ending inventory). This gives the net change in inventory for the year.
Purchased cattle were valued at cost at both beginning and ending inventory.
Raised stock were valued at their current value. Deaths during the year are
automatically accounted for, since they are not in the ending inventory. This
method allows for the increased value of heifers being raised during the year
and partly offsets the cost of feed, labor and other items for raising them.

On several herds information was not complete enough for the
calculation, and such herds were depreciated at 15 percent of their cost.

Depreciation on the herd amounted to $24 per cow or 4.1 cents per
gallon of milk sold. This was 7.3 percent of the cost of producing milk.







- 8 -


Depreciation of cattle was more per gallon in the large dairies than in the
smaller ones.

Buildings. Depreciation was calculated on the cost of dairy barns,
tenant houses at percent of cost.

Dairy equipment. (Compressors, milking machines, milk room equipment,
refrigeration and power units.) Depreciation was calculated at 10 percent of
cost.

Trucks and automobiles. Depreciation was calculated at 20 percent of
cost, and the proportion used for the farm business only was charged.

Tractors and equipment. Depreciated at 20 percent.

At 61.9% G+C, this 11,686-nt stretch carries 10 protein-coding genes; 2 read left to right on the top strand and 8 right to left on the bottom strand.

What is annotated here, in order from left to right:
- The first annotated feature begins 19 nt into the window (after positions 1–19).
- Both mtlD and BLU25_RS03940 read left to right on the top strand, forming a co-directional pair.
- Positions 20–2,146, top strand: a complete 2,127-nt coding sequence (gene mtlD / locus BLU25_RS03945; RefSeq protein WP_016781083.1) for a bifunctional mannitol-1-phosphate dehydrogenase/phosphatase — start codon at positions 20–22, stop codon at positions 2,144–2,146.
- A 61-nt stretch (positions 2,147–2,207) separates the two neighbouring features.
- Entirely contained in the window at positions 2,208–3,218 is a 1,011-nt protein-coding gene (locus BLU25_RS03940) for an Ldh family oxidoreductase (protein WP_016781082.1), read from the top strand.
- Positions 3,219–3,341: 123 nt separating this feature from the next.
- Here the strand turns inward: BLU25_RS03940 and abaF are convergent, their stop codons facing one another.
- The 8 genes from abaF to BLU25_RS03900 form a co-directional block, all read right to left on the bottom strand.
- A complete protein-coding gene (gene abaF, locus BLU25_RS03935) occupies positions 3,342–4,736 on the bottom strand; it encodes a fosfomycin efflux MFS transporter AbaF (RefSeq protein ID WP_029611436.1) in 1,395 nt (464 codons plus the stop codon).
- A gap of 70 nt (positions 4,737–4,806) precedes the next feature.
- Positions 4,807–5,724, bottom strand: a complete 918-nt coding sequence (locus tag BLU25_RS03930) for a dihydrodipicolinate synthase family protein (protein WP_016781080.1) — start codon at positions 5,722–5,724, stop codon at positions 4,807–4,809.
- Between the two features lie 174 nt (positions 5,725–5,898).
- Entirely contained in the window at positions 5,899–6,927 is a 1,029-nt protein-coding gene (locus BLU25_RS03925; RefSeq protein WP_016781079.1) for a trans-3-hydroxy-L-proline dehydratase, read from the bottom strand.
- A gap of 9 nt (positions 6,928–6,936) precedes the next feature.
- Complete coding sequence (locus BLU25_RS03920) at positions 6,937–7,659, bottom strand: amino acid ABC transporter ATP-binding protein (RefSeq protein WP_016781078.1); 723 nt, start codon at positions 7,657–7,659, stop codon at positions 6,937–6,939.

Total depreciation amounted to $.9 cents per gallon or 10.5 percent of the
total cost of producing milk..

Interest on investment. A successful business should pay all cash costs
of operation, pay the owner or operator a return for his labor and management,
cover all depreciation, or wear and tear of capital items, and earn a reasonable
rate of interest on the capital investment in the business.

The amount of interest paid by dairymen on loans to purchase real estate,
equipment, or cows does not represent the total interest cost, since interest
was paid on only a part of the capital required to operate the business. In
this summary interest actually paid was omitted, and instead interest was
charged on the average capital invested at 5 percent. No interest was included
for working capital or cash required to operate the business.

Total production cost is the sum of all direct and indirect expenses as
explained above. The cost of keeping a cow averaged $331 per year. The total
cost of producing milk in the Miami Area for the twelve month period ended
August 31, 1950 was 56.h cents per gallon for 24 dairies. The average cost for
small dairies was 61.0 cents; for medium dairies, 59.6 cents; and for large
dairies 5$.9 cents. Costs per gallon on individual dairies ranged from 47 cents
to 69 cents.

Net return is the difference between total receipts and total production
cost or expense. Returns above all costs amounted to $26 per cow or 4.h cents
per gallon of milk sold for all dairies. Small dairies had a net loss of
1.2 cents per galln ofmilk sold; medium dairies a net profit of 2.4 cents per
gallon of milk sold and large dairies 5.7 cents.

Return to the operator for labor and supervision is the total amount
available to the operator after paying all expenses in the conduct of his
business, including a 5 percent charge for the use of capital required for the
enterprise. This figure was obtained by adding the value of the operator's labor